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How to Visit America’s National Parks for Free

“National parks are the best idea we ever had.
Absolutely American, absolutely democratic, they reflect us at our best
rather than our worst.”

Those are the words of Pulitzer Prize winning novelist and “Dean of Western Writers” Wallace Stegner, and he was right! Not only are they loved by Americans, they are treasured by visitors from around the world. And, if you know when to go, you can see them all for free!

Last Updated: December 2023

Why Visit America’s National Parks

We figure there are two sorts of people out there. Some read that line and thought, “What do you mean why? Of course we should visit a national park.” We would be willing to bet these people have been to at least one of the 428 park sites in the United States. Heck, you might even have known there are now 428 sites in the National Park System! (Honestly, we didn’t!) More on that in a minute.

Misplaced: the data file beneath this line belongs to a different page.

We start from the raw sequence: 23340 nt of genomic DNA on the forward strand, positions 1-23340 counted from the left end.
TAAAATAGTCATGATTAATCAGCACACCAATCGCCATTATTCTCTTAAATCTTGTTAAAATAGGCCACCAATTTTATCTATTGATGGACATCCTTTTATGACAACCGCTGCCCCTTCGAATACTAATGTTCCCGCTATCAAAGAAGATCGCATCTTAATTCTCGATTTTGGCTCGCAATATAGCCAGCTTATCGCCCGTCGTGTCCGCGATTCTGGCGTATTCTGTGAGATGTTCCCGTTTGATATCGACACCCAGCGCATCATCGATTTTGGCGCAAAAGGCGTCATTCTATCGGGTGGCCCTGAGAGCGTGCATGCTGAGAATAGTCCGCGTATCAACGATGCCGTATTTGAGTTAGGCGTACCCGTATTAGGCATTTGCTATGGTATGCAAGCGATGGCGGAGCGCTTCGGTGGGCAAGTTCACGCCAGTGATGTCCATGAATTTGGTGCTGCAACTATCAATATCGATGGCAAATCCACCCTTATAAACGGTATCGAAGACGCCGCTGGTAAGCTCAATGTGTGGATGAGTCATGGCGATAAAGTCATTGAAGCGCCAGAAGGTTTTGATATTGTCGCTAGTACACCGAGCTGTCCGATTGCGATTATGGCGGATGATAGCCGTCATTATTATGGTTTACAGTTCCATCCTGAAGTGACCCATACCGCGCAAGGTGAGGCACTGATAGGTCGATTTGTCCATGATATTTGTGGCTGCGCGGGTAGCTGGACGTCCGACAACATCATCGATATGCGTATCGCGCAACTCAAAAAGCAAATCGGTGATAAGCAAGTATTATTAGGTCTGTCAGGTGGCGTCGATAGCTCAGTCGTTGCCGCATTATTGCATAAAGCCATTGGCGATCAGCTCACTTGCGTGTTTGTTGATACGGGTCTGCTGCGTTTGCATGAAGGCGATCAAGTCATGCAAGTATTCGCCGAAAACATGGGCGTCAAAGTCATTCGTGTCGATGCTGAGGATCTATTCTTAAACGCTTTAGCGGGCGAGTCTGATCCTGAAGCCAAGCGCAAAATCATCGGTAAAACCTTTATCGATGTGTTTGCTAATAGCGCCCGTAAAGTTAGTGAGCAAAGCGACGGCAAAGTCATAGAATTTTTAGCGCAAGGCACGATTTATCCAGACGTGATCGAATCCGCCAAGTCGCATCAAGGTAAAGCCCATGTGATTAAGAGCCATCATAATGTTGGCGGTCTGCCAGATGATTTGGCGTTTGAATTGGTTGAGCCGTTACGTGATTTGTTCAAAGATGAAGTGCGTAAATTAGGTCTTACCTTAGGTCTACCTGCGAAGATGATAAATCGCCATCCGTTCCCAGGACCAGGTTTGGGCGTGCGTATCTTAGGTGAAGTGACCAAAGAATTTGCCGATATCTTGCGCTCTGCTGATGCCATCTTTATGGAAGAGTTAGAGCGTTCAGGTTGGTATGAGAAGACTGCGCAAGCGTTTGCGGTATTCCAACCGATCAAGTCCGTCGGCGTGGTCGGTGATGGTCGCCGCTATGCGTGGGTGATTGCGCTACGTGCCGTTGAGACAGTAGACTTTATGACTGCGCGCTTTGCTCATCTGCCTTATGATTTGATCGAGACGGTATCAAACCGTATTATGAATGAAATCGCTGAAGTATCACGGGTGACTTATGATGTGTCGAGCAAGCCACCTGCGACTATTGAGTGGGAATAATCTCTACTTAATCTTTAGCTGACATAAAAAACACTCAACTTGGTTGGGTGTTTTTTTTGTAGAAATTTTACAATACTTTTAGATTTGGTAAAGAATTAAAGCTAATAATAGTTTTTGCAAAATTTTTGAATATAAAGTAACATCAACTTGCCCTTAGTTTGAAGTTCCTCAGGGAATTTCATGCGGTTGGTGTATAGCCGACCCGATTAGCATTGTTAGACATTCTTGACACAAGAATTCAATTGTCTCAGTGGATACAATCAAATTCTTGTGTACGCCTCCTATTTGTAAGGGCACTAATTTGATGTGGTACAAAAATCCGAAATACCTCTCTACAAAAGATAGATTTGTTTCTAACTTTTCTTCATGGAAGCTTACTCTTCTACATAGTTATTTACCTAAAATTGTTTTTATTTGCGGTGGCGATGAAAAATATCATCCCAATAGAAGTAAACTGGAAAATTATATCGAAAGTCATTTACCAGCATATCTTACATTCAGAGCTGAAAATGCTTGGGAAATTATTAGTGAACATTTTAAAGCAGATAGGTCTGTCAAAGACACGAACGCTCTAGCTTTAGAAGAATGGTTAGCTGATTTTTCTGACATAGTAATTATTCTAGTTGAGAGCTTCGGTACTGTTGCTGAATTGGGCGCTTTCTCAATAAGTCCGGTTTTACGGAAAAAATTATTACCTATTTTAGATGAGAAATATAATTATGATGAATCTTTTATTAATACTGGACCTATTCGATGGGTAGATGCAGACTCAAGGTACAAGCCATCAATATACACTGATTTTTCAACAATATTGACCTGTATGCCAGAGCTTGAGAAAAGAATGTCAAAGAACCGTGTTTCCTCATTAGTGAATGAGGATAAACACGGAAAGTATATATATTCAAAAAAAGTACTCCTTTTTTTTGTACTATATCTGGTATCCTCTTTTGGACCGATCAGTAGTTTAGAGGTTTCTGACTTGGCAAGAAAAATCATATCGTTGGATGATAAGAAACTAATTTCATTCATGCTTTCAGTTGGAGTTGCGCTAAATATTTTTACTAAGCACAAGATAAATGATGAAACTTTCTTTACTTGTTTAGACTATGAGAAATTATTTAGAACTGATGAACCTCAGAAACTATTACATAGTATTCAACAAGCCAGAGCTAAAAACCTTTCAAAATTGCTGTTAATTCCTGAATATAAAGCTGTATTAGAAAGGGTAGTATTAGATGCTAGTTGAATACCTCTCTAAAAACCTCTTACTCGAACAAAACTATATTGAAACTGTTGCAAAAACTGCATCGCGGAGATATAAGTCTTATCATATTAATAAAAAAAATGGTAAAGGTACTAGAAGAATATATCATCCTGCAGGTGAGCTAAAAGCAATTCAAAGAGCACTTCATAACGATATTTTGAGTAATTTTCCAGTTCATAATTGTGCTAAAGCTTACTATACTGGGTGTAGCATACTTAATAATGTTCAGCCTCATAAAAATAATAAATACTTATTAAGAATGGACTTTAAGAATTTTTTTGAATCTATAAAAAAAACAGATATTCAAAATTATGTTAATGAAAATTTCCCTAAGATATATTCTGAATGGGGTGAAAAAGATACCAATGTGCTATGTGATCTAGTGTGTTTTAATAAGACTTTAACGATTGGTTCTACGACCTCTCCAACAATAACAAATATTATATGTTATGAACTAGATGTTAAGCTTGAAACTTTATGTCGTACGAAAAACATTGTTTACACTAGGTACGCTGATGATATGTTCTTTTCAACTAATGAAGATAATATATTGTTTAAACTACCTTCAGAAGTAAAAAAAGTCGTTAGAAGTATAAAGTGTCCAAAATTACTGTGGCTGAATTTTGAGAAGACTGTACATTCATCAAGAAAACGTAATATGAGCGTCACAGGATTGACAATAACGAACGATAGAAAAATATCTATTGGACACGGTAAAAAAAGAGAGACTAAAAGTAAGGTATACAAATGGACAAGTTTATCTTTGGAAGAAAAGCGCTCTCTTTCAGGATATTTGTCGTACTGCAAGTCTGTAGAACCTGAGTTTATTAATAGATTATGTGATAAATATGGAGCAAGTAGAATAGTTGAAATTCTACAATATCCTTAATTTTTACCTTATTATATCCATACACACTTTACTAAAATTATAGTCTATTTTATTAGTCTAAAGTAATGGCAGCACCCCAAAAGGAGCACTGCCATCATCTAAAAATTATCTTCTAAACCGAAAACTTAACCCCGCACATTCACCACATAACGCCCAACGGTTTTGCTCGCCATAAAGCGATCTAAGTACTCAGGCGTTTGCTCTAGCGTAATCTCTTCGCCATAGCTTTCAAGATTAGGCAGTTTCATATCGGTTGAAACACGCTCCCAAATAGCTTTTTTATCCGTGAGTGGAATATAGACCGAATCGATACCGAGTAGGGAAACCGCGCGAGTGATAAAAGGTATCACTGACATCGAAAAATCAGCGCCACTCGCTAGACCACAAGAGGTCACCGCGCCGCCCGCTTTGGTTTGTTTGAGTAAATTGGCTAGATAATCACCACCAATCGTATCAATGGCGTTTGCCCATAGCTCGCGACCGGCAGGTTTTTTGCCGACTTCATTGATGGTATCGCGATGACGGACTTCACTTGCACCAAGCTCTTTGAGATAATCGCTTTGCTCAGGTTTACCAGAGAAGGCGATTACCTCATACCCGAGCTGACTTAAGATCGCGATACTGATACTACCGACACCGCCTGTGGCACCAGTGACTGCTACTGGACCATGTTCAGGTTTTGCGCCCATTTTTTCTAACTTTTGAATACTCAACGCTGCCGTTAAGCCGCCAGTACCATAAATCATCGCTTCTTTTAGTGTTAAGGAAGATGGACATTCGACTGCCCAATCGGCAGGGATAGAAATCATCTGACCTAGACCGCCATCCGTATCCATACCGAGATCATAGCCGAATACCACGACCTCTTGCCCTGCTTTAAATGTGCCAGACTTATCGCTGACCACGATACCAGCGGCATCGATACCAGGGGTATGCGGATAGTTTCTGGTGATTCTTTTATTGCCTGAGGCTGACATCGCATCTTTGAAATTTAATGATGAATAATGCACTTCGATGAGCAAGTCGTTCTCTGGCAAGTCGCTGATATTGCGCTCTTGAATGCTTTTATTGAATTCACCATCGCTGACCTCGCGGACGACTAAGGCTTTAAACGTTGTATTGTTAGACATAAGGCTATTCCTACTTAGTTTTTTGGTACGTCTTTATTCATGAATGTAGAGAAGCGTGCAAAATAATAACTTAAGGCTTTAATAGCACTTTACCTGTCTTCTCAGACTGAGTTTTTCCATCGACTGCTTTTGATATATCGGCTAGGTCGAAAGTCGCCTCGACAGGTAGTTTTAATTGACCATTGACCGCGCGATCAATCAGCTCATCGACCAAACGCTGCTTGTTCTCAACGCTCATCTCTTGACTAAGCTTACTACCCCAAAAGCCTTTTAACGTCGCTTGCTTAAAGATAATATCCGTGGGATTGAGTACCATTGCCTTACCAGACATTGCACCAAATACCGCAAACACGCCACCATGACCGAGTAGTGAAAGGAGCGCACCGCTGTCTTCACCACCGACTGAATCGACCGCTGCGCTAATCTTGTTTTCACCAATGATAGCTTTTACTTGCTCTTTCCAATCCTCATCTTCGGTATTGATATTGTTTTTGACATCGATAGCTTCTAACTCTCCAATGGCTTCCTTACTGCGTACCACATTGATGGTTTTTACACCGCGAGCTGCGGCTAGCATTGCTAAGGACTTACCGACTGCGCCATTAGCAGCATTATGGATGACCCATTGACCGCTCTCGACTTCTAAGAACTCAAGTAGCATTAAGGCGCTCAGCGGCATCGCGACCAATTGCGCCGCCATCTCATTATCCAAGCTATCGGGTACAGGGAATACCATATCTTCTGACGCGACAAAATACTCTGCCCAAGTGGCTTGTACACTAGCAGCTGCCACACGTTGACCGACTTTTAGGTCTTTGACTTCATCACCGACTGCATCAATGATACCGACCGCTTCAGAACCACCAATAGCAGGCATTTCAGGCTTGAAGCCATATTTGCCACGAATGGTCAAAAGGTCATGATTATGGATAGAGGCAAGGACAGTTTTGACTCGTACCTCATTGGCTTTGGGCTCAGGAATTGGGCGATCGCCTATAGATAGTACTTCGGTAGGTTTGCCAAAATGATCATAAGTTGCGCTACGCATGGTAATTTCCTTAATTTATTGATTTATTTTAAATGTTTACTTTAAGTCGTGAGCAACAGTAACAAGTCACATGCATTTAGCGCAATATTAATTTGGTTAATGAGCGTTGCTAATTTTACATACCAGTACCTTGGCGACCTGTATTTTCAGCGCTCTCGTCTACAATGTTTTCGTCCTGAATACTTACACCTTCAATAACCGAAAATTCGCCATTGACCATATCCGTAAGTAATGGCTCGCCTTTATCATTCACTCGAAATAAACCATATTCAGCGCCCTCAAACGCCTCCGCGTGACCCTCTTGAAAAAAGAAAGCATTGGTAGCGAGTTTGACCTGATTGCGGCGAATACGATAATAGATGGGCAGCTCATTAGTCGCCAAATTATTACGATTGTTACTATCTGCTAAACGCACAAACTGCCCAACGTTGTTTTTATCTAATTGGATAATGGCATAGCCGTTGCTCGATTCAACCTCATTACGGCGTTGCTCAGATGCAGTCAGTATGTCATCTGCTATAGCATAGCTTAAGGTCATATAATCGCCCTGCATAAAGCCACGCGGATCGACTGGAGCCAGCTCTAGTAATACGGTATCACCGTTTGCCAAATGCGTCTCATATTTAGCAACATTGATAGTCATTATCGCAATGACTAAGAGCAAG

Then there are those who thought, “Yeah, why would I visit a national park?” Which, for many, is a fair question. There are many reasons someone would be in this camp, and we understand. Maybe you don’t like to camp. Not everyone feels comfortable in nature. Museums, for all of their history and knowledge, are not for everyone. And, let’s face it, there are people who live far, far away from a National Park. In fact, forty percent of these United States do not have a National Park within their borders! (So, a “not fun” fact?)

So, why visit a National Park? Because, among those 428 sites, there truly is something for everybody.

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Are there really 428 National Parks?